Once you have a character picked out or created a persona and everything is set up the game begins proper. A new turn is started by flipping over an event card from a pretty small deck, meaning you’ll see events repeating themselves far too often for comfort. These events bring modifiers into play for the turn, perhaps increasing the combat skills of mutant enemies or describing how players feel like their being followed by something in the shadows, resulting in a penalty to any mind tests. These last for just one round before the next card is drawn. More interesting are the seasonal cards that can bring things like hefty snowfall, stopping you from doing anything but camping, or scorching heat that reduces your max health. These cards remain in play until a new seasonal event is drawn, meaning their rules combine with regular event cards, too. I love this idea because it neatly captures the passage of time. A game of Posthuman is played very quickly, but these seasonal events remind you that your journey is taking years to complete. It’s a pretty cool thematic touch in a game that’s already strong in that area, as we’ll talk about more.

With that out of the way you typically have to feed yourself, or suffer penalties by moving the starvation marker to the left, potentially costing you morale and health. You can always opt to not feed yourself despite having food for whatever reason. Should you not be able to or willing to stuff your face with food and can’t move the marker any further to the you’ll be considered knocked out and will suffer the corresponding penalties, namely you’ll find yourself magically back at the beginning of the map with your health reset to 1.

Each turn you can take just a single action, meaning with so few event cards to draw until the fabled Fortress appears there’s a strong emphasis on moving blindly through the modular world using the move action. Yes, that’s right, the board isn’t actually where you move around, rather it serves merely as a track for recording how close to victory you are. Instead you move around a series of randomly drawn tiles, with a move action consisting of taking a single terrain tile  from one of the two heaps and laying it down so that the roads drawn on it match up to one of the roads of the area you’re currently standing on, creating a map that’s unique to your character. Then you just hope your little wooden meeple over to the new chunk of land, possibly muttering something about claiming all the oil or delivering freedom.  These cardboard tiles are split into different types of terrain that indicate what you’re more likely to find when scavenging, so city tiles, for example, are the most likely to let you draw from the weapon deck while forests tend to have a lot of food. There’s even some special titles, like churches and inhabited towns. Far more importantly, though, tiles contain the very things needed to earn those precious, precious ten Journey Points; Zones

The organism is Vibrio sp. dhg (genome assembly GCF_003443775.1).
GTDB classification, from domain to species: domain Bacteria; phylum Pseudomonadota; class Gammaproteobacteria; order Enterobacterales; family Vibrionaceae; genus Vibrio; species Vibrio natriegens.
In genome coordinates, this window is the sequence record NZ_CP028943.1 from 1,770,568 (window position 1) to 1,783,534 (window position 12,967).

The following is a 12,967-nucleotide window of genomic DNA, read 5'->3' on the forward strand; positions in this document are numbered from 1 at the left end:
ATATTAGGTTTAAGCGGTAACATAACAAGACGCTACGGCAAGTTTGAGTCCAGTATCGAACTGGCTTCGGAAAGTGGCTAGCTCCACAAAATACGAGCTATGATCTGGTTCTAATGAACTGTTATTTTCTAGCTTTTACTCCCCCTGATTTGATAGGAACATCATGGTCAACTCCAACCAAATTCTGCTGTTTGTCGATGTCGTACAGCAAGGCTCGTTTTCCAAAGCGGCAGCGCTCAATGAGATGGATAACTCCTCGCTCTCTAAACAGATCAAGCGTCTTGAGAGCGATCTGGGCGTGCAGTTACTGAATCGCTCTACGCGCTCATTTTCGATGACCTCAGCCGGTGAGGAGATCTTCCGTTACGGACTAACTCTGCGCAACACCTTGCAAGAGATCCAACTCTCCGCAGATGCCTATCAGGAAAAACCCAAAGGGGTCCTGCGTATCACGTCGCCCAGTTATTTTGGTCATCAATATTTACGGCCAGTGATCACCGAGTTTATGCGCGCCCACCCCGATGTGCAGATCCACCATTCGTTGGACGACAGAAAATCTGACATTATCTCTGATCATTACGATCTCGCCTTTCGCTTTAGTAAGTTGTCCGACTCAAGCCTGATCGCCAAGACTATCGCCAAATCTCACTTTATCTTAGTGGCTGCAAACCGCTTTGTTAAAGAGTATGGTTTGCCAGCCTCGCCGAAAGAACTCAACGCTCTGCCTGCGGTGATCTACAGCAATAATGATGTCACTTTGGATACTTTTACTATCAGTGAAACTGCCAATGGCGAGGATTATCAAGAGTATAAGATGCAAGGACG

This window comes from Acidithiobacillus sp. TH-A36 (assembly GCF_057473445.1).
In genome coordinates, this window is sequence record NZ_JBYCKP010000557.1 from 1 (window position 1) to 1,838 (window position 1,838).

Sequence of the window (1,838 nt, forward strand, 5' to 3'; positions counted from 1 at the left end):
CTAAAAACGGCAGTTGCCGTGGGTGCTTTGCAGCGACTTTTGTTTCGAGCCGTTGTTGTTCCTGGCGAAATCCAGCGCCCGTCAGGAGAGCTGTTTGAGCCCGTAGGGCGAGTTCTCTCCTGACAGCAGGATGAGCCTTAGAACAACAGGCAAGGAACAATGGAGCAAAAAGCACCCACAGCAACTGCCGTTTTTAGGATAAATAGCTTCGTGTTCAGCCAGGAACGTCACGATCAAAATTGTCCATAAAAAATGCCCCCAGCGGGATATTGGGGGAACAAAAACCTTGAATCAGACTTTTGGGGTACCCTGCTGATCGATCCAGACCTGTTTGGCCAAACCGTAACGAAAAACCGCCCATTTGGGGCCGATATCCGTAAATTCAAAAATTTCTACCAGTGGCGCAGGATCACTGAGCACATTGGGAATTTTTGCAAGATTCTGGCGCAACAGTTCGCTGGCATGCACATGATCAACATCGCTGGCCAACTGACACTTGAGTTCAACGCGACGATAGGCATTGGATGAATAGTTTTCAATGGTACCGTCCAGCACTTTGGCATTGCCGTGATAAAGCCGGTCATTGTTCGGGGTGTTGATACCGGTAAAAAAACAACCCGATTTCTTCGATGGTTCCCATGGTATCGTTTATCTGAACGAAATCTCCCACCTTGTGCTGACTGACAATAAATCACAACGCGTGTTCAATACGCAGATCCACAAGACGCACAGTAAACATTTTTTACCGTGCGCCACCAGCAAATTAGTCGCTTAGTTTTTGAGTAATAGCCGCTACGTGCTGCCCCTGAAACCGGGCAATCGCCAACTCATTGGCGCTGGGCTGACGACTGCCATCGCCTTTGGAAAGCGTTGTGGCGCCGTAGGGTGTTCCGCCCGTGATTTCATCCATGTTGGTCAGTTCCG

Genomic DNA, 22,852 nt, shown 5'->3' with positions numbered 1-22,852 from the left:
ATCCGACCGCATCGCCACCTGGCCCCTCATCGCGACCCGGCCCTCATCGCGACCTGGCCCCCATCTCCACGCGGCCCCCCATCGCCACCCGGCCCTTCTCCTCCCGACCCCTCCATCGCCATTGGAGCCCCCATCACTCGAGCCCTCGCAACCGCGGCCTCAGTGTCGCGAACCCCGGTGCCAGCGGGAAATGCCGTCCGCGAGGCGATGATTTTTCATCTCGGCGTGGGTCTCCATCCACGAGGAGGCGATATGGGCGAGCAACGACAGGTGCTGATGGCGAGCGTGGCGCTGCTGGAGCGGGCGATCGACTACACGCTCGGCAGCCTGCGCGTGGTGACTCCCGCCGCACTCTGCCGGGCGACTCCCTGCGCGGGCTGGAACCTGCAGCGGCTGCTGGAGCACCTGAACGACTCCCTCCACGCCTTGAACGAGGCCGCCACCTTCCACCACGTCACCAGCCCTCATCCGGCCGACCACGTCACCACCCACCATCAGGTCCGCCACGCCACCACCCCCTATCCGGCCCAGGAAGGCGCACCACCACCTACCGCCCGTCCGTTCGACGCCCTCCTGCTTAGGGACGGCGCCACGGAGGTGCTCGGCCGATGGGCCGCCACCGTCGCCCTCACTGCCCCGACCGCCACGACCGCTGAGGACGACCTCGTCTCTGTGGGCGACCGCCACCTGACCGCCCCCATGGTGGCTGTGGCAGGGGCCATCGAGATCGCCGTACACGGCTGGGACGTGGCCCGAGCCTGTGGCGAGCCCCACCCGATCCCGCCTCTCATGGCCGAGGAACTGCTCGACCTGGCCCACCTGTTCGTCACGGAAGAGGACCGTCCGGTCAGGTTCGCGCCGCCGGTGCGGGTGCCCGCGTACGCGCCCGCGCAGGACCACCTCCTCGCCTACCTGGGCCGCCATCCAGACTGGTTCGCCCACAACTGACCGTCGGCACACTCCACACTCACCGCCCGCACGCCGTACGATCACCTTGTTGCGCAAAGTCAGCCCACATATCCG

Each tile will boast up to three zones, and each zone requires one or more encounter cards to be drawn and resolved in order to be completed and for the player to earn a Journey Point. When you first move on to a new tile you automatically trigger the first zone and must start drawing from one of the three encounter decks, each harder than the last. Which one you  take from is determined by your current place on the main board, thus you have to tackle harder encounters later in the game, at which point you’ll hopefully have managed to snag some helpful gear and bumped up a few stats. Some of these encounters are more about story, and so you might encounter a man with his son begging for food; if you give him whatever scraps you’ve managed to acquire you lose valuable resources, which may not be an option if you’ve got a bit of travelling to do before you can pick up more food, or if you opt to leave him you take a fairly large morale hit for being a heartless prick. There’s quite a few encounters of this sort that ask you to give up valuable resources such as your food and ammo, usually in return for a boost to your morale. You might run across an orphanage, for example and give them some food in return for feeling like a better human being or choose to leave them. Other types of encounter ask you to dodge traps or defend yourself against mental incursions, requiring a roll against the appropriate skill. Not surprisingly encounters such as this can be a bit annoying as it’s essentially the player being randomly penalised or rewarded for being good or bad at something that’s largely out of their control, but the game’s strong emphasis on luck does also help make it replayable. Considering the setting, though, it does feel like there’s a lot of wasted potential within the encounter decks for more intriguing cards.